Use of Social Media for Patient Engagement

The latest Ipsos Interactive Reid Report offers some fascinating insights into the channels that people use for text communication.  While many of us in the health sector may still rely on email for text communications, there appears to be an overall movement away from email in favour of other text communications including Facebook, Twitter, Microsoft Messenger, and Blackberry Messenger.

According to the report, the average number of emails that Canadians receive in a week declined by 35% in a little over a year.  Study author and Ipsos Reid Associate Vice-President Mark Laver notes:

“These findings also have significant implications for those businesses that rely on email marketing for some or all of their business. These companies should be evaluating to see if social media platforms are an effective method for distributing their message.”

As the health sector rushes to catch up with other industries in use of electronic communications with their clients / patients, the choice of electronic communication medium needs to be carefully considered.  While many people have been encouraging physicians to communicate with patients via e-mail, we should be careful to not favour one form of electronic communications technology over another.  Technology continues to evolve rapidly and we need to be mindful of the shifts in user preference that technology changes engender.

Mike

8 responses to “Use of Social Media for Patient Engagement

  1. Pingback: Tweets that mention Use of Social Media for Patient Engagement « eHealth Musings -- Topsy.com

  2. Pingback: ICMCC News Page » Use of Social Media for Patient Engagement

  3. Hi Mike,

    For those of us who have embraced social media, the reaction to your post is one of stupefaction. You seem to be declaring the overwhelmingly obvious. But I must remind myself not everyone is swept up by the “power” of social media.

    But social media is here and as a communication tool should be embraced by the health sector. It sure doesn’t feel like they are “rushing” to catch up. As I was contemplating how to articulate my frustration with the slow adoption of emerging technologies by government and healthcare, a colleague at Creation Interactive Paul Grant published this astute article: http://creationinteractive.com/articles/the-rightfully-slow-adopters-of-emerging-channels/

    I look forward to continuing this conversation.
    Colleen

    • Colleen,
      Thanks for contributing to our blog. I agree with your views … the power of social media seems obvious to us who have embraced it. That said, I have been involved in the Internet since the mid-1980’s and was a founding executive at two ISPs, one of which was created pre-Web. I have personally witnessed many industries struggle with how best to embrace the Internet and even seen several actively fight it for a while. So, the health sector’s reluctance to embrace social media does not surprise me in the least.

      Mike

  4. I think it has something to do with the culture of healthcare, and the maximum rate of change that is acceptable for healthcare services delivery folks. I agree with both of the comments on this post, and I’m proud to say I was using ICQ on dial up back in the late 90s.

    The challenge is to some extent how much bandwidth do physicians/nurses/etc really have in there day to day lives? Call me a luddite, but I think we are expecting too much for the mainstream docs/nurses to be up to speed on the latest form of social media. They are far to busy seeing patients.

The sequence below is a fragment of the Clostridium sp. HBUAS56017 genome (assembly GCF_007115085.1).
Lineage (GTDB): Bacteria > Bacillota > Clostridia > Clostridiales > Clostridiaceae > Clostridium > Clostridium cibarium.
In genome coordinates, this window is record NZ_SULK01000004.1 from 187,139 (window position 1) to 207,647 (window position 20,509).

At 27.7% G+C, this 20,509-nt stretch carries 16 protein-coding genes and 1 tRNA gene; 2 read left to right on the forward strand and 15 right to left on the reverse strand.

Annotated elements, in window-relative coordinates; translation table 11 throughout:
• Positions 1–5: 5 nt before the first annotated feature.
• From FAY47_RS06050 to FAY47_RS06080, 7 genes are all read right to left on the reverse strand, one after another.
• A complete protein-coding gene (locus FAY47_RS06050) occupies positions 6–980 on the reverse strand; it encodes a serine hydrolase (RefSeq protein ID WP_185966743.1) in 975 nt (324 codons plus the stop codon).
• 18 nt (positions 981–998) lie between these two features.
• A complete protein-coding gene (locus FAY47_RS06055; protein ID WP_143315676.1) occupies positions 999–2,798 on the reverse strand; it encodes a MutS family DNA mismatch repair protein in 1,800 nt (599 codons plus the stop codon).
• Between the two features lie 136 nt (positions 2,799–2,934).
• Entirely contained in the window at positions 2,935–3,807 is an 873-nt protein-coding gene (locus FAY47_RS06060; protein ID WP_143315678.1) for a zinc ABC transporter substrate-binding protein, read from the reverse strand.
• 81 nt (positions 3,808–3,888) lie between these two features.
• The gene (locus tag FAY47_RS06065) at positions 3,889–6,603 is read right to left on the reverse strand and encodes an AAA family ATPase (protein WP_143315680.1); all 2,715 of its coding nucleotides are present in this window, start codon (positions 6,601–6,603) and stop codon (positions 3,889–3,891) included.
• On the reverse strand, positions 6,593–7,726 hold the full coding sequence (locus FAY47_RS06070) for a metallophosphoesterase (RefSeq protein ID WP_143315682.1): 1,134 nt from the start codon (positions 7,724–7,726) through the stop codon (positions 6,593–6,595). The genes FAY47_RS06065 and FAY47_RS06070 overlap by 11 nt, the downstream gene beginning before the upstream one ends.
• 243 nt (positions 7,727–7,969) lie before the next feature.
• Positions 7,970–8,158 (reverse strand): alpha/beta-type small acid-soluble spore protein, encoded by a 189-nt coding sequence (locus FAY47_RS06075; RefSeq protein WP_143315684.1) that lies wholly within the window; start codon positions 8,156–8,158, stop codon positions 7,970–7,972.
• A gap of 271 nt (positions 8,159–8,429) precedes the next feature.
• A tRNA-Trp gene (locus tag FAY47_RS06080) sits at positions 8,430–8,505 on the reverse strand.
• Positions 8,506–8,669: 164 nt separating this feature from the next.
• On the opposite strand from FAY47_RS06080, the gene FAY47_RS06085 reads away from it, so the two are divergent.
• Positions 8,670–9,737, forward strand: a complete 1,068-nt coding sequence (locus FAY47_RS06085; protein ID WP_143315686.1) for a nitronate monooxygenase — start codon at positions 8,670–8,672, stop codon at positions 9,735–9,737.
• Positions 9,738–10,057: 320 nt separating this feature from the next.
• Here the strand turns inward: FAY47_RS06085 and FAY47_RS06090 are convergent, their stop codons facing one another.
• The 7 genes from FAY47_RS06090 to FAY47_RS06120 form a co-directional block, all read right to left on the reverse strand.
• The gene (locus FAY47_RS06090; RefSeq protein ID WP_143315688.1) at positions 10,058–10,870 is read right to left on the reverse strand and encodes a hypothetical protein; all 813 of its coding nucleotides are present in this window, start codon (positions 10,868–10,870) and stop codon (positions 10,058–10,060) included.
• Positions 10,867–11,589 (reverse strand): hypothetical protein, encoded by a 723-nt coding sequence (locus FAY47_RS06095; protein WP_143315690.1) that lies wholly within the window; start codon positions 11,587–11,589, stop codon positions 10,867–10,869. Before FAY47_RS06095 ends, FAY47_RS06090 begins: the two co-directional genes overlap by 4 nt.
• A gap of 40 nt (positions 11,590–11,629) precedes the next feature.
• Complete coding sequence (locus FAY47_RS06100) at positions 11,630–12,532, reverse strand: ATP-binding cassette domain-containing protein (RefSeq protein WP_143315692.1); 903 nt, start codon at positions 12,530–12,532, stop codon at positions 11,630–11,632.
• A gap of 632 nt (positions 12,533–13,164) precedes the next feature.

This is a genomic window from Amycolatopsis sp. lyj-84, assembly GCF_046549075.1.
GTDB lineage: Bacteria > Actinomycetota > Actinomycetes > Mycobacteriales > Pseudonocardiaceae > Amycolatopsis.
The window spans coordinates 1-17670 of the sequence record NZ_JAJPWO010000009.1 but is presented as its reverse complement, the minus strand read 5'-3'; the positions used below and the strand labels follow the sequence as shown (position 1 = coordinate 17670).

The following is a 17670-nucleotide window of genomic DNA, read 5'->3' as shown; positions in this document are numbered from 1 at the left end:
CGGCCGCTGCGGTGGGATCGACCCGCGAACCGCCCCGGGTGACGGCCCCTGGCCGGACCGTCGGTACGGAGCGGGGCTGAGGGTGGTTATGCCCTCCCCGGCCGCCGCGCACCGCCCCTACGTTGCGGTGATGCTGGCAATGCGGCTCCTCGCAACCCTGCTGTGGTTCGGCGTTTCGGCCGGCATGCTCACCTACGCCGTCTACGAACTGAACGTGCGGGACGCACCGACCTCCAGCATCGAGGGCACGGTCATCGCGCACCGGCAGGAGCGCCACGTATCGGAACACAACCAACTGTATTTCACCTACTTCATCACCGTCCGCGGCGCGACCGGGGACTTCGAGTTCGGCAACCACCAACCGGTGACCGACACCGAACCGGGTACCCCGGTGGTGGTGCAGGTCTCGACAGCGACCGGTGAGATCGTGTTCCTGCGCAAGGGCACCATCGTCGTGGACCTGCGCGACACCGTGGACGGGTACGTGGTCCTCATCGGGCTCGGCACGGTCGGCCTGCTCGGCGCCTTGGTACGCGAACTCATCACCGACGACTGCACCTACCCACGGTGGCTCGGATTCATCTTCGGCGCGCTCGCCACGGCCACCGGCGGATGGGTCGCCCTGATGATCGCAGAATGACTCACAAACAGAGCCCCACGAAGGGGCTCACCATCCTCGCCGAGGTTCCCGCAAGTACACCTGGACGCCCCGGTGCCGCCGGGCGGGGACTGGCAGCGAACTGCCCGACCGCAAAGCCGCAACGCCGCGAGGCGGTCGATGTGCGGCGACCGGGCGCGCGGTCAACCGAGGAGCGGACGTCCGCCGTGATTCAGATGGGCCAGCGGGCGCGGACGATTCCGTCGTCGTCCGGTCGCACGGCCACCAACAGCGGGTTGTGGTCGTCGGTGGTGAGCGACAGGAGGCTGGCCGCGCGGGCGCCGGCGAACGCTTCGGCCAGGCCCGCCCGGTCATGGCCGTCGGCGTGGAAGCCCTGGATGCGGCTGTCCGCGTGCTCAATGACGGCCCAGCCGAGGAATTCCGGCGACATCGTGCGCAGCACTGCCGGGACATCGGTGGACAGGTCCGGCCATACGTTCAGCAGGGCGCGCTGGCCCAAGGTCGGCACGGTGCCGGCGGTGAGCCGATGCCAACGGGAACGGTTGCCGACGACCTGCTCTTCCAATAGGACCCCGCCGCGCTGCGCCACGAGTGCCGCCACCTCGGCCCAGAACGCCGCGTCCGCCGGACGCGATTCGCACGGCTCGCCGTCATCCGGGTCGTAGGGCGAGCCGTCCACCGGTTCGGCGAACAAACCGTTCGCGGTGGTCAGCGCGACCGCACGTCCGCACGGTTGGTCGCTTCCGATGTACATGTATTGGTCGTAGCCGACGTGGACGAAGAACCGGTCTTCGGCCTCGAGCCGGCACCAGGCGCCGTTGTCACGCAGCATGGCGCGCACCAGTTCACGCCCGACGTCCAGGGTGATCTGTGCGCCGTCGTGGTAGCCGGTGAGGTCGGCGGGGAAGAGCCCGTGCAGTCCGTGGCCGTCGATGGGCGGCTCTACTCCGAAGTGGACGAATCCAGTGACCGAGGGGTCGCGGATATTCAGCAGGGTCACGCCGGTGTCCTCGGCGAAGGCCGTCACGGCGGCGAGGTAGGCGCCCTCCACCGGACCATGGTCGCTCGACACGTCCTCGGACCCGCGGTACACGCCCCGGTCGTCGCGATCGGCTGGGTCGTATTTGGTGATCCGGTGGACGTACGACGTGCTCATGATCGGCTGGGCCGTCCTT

Mark

  5. Clinicians have private lives too and I suspect like everyone else at least some of them are using social media in their personal lives. So, while some clinicians may not be aware of social media, I don’t think that this ignorance is the only reason for reluctance to use social media.

    Mike

  6. Hi Mike and Mark,

    Great to have this conversation.

    There are a few notables on Twitter like The Canadian Interprofessional Health Collaborative (@CIHC_ca). They just started #IPChat (Interprofessional chat) on the 4’s 4th, 14th, 24th on every month at 8pm EST.

    Here’s the transcript from last night’s chat http://bit.ly/bvObBN. Timings are off. See 12-1am.

    Mark,
    I agree that time is a precious commodity, especially for healthcare professionals taking care of patients on the front line. Where can social media fit in for them? I have heard murmurings that it can help save time, but these were from US-based doctors. I’d like to generate a conversation about healthcare and social media in the Canadian context and have often considered starting a tweet chat #hcsmca, sister to #hcsm (US) and #hcsmeu (Europe).

    Here is an article I wrote of the BMJ blog about what healthcare professionals can learn from patient conversations in online communities. http://bit.ly/a7YRBp I particularly like the conversation the initial entry generated.

  7. Karen Krisfalusi

    Hi Mike,
    Thanks for inviting me to comment on your post.

    My thoughts on this have to do with the privacy and data integrity of personal health records. It strikes me that irrespective of the means of communication the conversation should be entered into the PHR. Thus any interface used by physicians should have the feature to automatically copy all correspondence to the relevant file. If a patient ‘tweeted’ a request for a prescription that might violate a standard of privacy that physicians are legislated to respect. Thus the prescription couldn’t be ‘tweeted’ back. It seems to me that restrictions about how correspondance is accomplished should be well tolerated once the document management aspects and their guiding policies are set out to stakeholders.

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